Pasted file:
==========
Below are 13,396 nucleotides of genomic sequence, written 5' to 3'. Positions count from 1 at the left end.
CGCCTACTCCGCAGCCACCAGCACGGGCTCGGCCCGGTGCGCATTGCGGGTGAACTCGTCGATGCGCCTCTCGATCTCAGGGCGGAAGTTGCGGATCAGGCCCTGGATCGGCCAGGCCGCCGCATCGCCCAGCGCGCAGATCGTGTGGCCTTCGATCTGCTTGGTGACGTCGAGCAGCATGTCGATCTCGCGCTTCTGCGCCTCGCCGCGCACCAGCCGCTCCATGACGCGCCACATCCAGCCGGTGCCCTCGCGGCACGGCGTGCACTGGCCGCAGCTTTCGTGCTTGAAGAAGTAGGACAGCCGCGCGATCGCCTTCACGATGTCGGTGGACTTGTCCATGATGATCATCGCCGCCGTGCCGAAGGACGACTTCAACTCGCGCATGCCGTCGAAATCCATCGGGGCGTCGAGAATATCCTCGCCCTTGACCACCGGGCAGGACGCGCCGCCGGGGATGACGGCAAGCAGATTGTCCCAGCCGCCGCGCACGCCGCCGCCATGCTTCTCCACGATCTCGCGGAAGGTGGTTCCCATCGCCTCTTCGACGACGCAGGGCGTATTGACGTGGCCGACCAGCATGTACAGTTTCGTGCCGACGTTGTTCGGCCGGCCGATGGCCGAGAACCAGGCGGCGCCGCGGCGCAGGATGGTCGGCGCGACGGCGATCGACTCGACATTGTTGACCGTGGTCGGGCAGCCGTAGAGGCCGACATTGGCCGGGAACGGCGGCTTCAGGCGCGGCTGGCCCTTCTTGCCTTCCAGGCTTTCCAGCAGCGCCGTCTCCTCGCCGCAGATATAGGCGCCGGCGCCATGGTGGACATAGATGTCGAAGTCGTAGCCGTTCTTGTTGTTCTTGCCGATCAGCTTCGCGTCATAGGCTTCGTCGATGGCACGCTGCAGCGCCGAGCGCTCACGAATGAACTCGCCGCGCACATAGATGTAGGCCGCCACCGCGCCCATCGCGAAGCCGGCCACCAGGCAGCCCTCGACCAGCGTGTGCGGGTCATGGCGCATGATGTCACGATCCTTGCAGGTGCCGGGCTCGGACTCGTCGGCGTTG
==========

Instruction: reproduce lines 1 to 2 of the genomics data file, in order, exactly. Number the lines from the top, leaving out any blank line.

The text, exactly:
Below are 13,396 nucleotides of genomic sequence, written 5' to 3'. Positions count from 1 at the left end.
CGCCTACTCCGCAGCCACCAGCACGGGCTCGGCCCGGTGCGCATTGCGGGTGAACTCGTCGATGCGCCTCTCGATCTCAGGGCGGAAGTTGCGGATCAGGCCCTGGATCGGCCAGGCCGCCGCATCGCCCAGCGCGCAGATCGTGTGGCCTTCGATCTGCTTGGTGACGTCGAGCAGCATGTCGATCTCGCGCTTCTGCGCCTCGCCGCGCACCAGCCGCTCCATGACGCGCCACATCCAGCCGGTGCCCTCGCGGCACGGCGTGCACTGGCCGCAGCTTTCGTGCTTGAAGAAGTAGGACAGCCGCGCGATCGCCTTCACGATGTCGGTGGACTTGTCCATGATGATCATCGCCGCCGTGCCGAAGGACGACTTCAACTCGCGCATGCCGTCGAAATCCATCGGGGCGTCGAGAATATCCTCGCCCTTGACCACCGGGCAGGACGCGCCGCCGGGGATGACGGCAAGCAGATTGTCCCAGCCGCCGCGCACGCCGCCGCCATGCTTCTCCACGATCTCGCGGAAGGTGGTTCCCATCGCCTCTTCGACGACGCAGGGCGTATTGACGTGGCCGACCAGCATGTACAGTTTCGTGCCGACGTTGTTCGGCCGGCCGATGGCCGAGAACCAGGCGGCGCCGCGGCGCAGGATGGTCGGCGCGACGGCGATCGACTCGACATTGTTGACCGTGGTCGGGCAGCCGTAGAGGCCGACATTGGCCGGGAACGGCGGCTTCAGGCGCGGCTGGCCCTTCTTGCCTTCCAGGCTTTCCAGCAGCGCCGTCTCCTCGCCGCAGATATAGGCGCCGGCGCCATGGTGGACATAGATGTCGAAGTCGTAGCCGTTCTTGTTGTTCTTGCCGATCAGCTTCGCGTCATAGGCTTCGTCGATGGCACGCTGCAGCGCCGAGCGCTCACGAATGAACTCGCCGCGCACATAGATGTAGGCCGCCACCGCGCCCATCGCGAAGCCGGCCACCAGGCAGCCCTCGACCAGCGTGTGCGGGTCATGGCGCATGATGTCACGATCCTTGCAGGTGCCGGGCTCGGACTCGTCGGCGTTG